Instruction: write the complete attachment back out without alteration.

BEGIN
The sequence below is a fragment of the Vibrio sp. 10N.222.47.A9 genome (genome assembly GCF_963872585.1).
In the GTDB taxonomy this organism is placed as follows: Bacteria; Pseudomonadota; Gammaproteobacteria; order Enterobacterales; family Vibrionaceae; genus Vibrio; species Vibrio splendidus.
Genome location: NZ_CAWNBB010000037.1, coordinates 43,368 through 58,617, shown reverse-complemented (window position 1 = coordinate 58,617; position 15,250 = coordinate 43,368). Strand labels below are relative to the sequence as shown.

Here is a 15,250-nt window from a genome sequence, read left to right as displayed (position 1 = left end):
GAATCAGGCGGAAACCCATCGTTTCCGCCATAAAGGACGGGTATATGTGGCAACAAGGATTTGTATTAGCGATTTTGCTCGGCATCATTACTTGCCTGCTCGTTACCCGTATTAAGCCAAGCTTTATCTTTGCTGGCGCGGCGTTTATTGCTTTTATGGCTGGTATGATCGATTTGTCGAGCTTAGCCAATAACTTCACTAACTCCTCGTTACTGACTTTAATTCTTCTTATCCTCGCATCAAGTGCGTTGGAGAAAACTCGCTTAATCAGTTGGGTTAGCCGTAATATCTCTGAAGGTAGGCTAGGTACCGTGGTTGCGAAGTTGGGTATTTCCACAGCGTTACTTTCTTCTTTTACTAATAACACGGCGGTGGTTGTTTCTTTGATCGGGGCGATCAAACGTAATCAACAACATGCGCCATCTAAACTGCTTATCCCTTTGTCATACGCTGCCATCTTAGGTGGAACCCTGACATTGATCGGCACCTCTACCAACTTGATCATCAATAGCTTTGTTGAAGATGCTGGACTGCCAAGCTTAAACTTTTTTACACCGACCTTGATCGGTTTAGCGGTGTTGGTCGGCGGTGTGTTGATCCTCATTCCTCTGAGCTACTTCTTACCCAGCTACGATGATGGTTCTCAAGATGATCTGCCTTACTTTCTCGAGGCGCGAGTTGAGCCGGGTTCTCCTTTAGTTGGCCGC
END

The sequence below is a fragment of the Vibrio sp. 10N.222.47.A9 genome (genome assembly GCF_963872585.1).
In the GTDB taxonomy this organism is placed as follows: Bacteria; Pseudomonadota; Gammaproteobacteria; order Enterobacterales; family Vibrionaceae; genus Vibrio; species Vibrio splendidus.
Genome location: NZ_CAWNBB010000037.1, coordinates 43,368 through 58,617, shown reverse-complemented (window position 1 = coordinate 58,617; position 15,250 = coordinate 43,368). Strand labels below are relative to the sequence as shown.

Here is a 15,250-nt window from a genome sequence, read left to right as displayed (position 1 = left end):
GAATCAGGCGGAAACCCATCGTTTCCGCCATAAAGGACGGGTATATGTGGCAACAAGGATTTGTATTAGCGATTTTGCTCGGCATCATTACTTGCCTGCTCGTTACCCGTATTAAGCCAAGCTTTATCTTTGCTGGCGCGGCGTTTATTGCTTTTATGGCTGGTATGATCGATTTGTCGAGCTTAGCCAATAACTTCACTAACTCCTCGTTACTGACTTTAATTCTTCTTATCCTCGCATCAAGTGCGTTGGAGAAAACTCGCTTAATCAGTTGGGTTAGCCGTAATATCTCTGAAGGTAGGCTAGGTACCGTGGTTGCGAAGTTGGGTATTTCCACAGCGTTACTTTCTTCTTTTACTAATAACACGGCGGTGGTTGTTTCTTTGATCGGGGCGATCAAACGTAATCAACAACATGCGCCATCTAAACTGCTTATCCCTTTGTCATACGCTGCCATCTTAGGTGGAACCCTGACATTGATCGGCACCTCTACCAACTTGATCATCAATAGCTTTGTTGAAGATGCTGGACTGCCAAGCTTAAACTTTTTTACACCGACCTTGATCGGTTTAGCGGTGTTGGTCGGCGGTGTGTTGATCCTCATTCCTCTGAGCTACTTCTTACCCAGCTACGATGATGGTTCTCAAGATGATCTGCCTTACTTTCTCGAGGCGCGAGTTGAGCCGGGTTCTCCTTTAGTTGGCCGC